Tuesday 28 October 2014

28 Oct – Proper migration, plus Yellow-browed Warblers and Red-breasted Flycatcher

Tuesday 28th October: Our last morning on Lundy for this trip – and one that was a bit of a bonus ornithologically (if not logistically and domestically for some members of our group) given that we should have left the island yesterday but were scuppered by fog in Cornwall – ironically offered by far the best birding of our entire trip with: 700 Chaffinches, 40 Siskins, a steady flow of other diurnal migrants such as Pied Wagtails, Skylarks, Linnets, Starlings and Meadow Pipits, plus a modest overnight arrival of Blackcaps, Blackbirds, Song Thrushes, Redwings and Fieldfares. This was some recompense for the hours we spent on Castle Hill, with precious little to see, for the previous nine mornings; by far the most consistently poor autumn visit we have known for visible migration and likely associated with the almost constant exceptionally mild, moist and windy SW airflow. This morning was actually the first morning with a visible sunrise since we arrived on 19th!

The Lesser Whitethroat and a Firecrest were still in Millcombe, joined by a Yellow-browed Warbler and a Red-breasted Flycatcher (both found by James Diamond). There was a second Yellow-browed Warbler on the Terrace, seen by Chris Baillie, who also picked up 7 Balearic Shearwaters off the East Side for the second day running; perhaps the same small feeding flock? Our birding time effectively ended soon after 10.30am, so we wondered what else lurked on the island awaiting discovery. We crossed at Hartland heliport with Rob Duncan, going out for a week's bird ringing and Rob will keep us posted with news over the coming days...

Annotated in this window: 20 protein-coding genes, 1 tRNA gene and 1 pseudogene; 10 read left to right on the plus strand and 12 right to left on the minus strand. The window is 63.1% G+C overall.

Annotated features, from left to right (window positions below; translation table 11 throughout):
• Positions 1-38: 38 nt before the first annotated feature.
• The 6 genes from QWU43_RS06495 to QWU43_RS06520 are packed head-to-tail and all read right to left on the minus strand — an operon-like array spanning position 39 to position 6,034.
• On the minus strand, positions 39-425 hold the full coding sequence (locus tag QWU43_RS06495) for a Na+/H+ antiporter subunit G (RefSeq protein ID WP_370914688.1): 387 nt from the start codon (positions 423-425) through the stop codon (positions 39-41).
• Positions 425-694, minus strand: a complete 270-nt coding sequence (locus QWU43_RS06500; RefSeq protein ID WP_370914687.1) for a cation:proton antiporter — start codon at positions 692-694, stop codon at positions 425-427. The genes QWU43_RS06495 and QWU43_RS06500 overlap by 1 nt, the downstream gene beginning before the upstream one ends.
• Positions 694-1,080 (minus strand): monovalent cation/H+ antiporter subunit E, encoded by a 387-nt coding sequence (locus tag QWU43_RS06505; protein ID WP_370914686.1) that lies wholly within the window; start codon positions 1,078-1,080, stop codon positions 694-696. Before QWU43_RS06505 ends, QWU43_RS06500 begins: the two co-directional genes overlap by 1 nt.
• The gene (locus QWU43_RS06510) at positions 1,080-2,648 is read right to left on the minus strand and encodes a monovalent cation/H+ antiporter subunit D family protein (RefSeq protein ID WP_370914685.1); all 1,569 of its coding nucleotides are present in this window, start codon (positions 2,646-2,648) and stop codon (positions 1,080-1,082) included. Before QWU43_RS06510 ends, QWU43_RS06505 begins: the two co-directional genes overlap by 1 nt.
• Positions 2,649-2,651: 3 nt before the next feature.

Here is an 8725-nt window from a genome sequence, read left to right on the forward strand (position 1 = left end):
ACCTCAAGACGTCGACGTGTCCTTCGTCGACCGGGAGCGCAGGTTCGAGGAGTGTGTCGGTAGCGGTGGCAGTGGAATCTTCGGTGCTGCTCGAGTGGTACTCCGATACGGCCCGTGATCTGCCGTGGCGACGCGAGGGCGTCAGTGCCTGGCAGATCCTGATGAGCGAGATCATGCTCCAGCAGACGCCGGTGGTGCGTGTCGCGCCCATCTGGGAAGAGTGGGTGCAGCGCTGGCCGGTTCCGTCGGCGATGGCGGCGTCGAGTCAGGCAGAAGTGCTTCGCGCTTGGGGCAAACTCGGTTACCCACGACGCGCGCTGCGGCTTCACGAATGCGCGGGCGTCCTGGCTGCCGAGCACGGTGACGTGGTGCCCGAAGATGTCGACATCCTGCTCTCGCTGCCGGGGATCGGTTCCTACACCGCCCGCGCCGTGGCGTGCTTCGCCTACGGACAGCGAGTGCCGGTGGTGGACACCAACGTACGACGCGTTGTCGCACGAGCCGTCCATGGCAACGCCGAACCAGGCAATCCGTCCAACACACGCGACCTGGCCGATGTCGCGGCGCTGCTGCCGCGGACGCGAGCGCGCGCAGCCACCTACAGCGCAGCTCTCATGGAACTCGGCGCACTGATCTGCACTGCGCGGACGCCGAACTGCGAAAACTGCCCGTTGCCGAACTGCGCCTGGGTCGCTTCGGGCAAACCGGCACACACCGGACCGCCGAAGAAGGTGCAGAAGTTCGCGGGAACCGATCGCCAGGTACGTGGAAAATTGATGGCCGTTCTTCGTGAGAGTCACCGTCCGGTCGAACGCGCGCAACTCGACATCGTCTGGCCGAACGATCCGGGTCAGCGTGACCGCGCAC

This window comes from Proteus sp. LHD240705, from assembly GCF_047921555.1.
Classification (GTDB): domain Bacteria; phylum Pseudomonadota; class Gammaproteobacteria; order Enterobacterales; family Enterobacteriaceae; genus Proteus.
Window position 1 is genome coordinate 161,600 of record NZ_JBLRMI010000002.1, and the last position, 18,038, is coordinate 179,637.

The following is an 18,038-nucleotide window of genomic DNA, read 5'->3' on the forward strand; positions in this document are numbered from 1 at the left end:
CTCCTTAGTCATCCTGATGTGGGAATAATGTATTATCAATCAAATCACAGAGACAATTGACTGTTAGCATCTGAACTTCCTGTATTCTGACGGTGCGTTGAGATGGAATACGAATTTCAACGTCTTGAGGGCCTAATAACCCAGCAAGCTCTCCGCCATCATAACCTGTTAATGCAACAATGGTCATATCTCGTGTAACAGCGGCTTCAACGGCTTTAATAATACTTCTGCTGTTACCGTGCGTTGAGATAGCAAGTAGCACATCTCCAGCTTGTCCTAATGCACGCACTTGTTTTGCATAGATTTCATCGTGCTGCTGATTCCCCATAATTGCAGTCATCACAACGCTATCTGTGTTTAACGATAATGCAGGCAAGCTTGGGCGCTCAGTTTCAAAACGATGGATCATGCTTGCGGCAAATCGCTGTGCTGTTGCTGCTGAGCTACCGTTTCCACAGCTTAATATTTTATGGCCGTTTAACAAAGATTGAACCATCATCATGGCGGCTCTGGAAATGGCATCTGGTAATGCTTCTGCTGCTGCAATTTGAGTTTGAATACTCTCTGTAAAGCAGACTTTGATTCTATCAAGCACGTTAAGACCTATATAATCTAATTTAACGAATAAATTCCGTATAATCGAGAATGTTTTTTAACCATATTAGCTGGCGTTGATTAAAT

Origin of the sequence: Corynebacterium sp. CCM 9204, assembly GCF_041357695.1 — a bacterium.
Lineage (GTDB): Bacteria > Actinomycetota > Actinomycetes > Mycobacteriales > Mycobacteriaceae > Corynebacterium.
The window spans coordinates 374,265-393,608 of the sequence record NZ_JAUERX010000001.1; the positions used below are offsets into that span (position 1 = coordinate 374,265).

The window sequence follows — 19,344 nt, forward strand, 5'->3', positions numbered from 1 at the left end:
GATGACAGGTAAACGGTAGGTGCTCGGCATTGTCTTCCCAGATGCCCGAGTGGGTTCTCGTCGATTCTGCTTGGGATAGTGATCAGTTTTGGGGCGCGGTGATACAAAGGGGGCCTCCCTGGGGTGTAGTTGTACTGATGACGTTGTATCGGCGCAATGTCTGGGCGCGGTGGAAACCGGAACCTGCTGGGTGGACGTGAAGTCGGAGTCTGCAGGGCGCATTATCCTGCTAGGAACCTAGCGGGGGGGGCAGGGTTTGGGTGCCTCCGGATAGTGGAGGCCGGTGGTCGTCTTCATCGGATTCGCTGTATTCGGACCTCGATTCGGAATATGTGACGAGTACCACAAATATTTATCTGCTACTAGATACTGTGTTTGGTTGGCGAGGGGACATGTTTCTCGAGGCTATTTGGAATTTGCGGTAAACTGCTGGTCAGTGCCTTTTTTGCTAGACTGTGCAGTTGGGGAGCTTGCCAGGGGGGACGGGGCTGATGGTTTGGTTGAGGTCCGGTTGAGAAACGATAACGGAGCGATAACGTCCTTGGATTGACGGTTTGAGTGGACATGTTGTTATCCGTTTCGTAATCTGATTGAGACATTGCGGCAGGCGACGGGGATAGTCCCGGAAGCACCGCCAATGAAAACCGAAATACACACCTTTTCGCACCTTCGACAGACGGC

A feature of this stay, but which I didn't cover in the various update texts kindly posted by Chris Dee, was that we heard (but rarely saw) Water Rails on every day of our visit, with at least 6 individuals logged on several dates, mainly around Millcombe, St John's Valley and St Helen's Combe but also at Pondsbury.

Update Tuesday evening:

A message just in from Rob Duncan reports three Yellow-browed Warblers in Millcombe during the afternoon and the Red-breasted Flycatcher was heard calling near the Casbah. A Merlin was trapped and ringed, while sightings included Ring Ouzels. A Canada Goose was heard calling as mist-nets were being furled at dusk.

27 October - Woodcock and late Willow Warbler

Tim Jones, Tim Davis, Richard Campey, James Diamond and Tom Bedford get an extra day on the island with helicopter grounded in fog at Liskeard... again! In spite of gusty SSW wind and misty clag, they report visible migration to be a little better: 62 Chaffinches and 5 Redwings! The Lesser Whitethroat was still in Millcombe. Also a Firecrest there and a Woodcock flushed from Millcombe wood. A very late Willow Warbler was located in the quarries. Smattering of new Chiffchaffs, Blackcaps, 7 Blackbirds (highest Oct count!) and Chaffinches, and a couple of Redwings knocking about all day. Tufted Duck still present.